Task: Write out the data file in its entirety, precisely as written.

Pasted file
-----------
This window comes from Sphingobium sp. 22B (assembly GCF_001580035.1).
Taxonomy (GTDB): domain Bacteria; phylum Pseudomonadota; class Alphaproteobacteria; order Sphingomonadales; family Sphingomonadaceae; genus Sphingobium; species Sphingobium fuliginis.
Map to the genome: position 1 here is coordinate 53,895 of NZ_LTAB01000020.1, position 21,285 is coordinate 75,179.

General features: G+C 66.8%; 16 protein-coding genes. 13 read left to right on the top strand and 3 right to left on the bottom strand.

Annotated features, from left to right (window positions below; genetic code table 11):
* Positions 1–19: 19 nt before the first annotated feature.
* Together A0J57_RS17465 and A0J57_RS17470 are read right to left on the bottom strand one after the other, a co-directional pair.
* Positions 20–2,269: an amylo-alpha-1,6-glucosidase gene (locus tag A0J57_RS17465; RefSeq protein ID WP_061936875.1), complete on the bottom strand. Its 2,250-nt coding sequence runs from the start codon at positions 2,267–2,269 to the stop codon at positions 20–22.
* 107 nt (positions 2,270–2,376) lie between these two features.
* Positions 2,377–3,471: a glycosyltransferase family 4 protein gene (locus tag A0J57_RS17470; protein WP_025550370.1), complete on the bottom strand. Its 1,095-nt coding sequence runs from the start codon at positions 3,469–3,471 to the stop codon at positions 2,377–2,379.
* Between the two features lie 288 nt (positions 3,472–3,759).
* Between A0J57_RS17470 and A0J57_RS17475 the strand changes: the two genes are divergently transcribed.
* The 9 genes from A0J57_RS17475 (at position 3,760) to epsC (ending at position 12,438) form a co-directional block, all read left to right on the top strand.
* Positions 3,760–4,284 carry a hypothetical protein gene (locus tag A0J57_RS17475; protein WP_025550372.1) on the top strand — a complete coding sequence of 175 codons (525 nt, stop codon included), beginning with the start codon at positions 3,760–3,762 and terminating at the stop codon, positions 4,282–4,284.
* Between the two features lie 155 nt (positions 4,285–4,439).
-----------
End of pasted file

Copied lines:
This window comes from Sphingobium sp. 22B (assembly GCF_001580035.1).
Taxonomy (GTDB): domain Bacteria; phylum Pseudomonadota; class Alphaproteobacteria; order Sphingomonadales; family Sphingomonadaceae; genus Sphingobium; species Sphingobium fuliginis.
Map to the genome: position 1 here is coordinate 53,895 of NZ_LTAB01000020.1, position 21,285 is coordinate 75,179.

General features: G+C 66.8%; 16 protein-coding genes. 13 read left to right on the top strand and 3 right to left on the bottom strand.

Annotated features, from left to right (window positions below; genetic code table 11):
* Positions 1–19: 19 nt before the first annotated feature.
* Together A0J57_RS17465 and A0J57_RS17470 are read right to left on the bottom strand one after the other, a co-directional pair.
* Positions 20–2,269: an amylo-alpha-1,6-glucosidase gene (locus tag A0J57_RS17465; RefSeq protein ID WP_061936875.1), complete on the bottom strand. Its 2,250-nt coding sequence runs from the start codon at positions 2,267–2,269 to the stop codon at positions 20–22.
* 107 nt (positions 2,270–2,376) lie between these two features.
* Positions 2,377–3,471: a glycosyltransferase family 4 protein gene (locus tag A0J57_RS17470; protein WP_025550370.1), complete on the bottom strand. Its 1,095-nt coding sequence runs from the start codon at positions 3,469–3,471 to the stop codon at positions 2,377–2,379.
* Between the two features lie 288 nt (positions 3,472–3,759).
* Between A0J57_RS17470 and A0J57_RS17475 the strand changes: the two genes are divergently transcribed.
* The 9 genes from A0J57_RS17475 (at position 3,760) to epsC (ending at position 12,438) form a co-directional block, all read left to right on the top strand.
* Positions 3,760–4,284 carry a hypothetical protein gene (locus tag A0J57_RS17475; protein WP_025550372.1) on the top strand — a complete coding sequence of 175 codons (525 nt, stop codon included), beginning with the start codon at positions 3,760–3,762 and terminating at the stop codon, positions 4,282–4,284.
* Between the two features lie 155 nt (positions 4,285–4,439).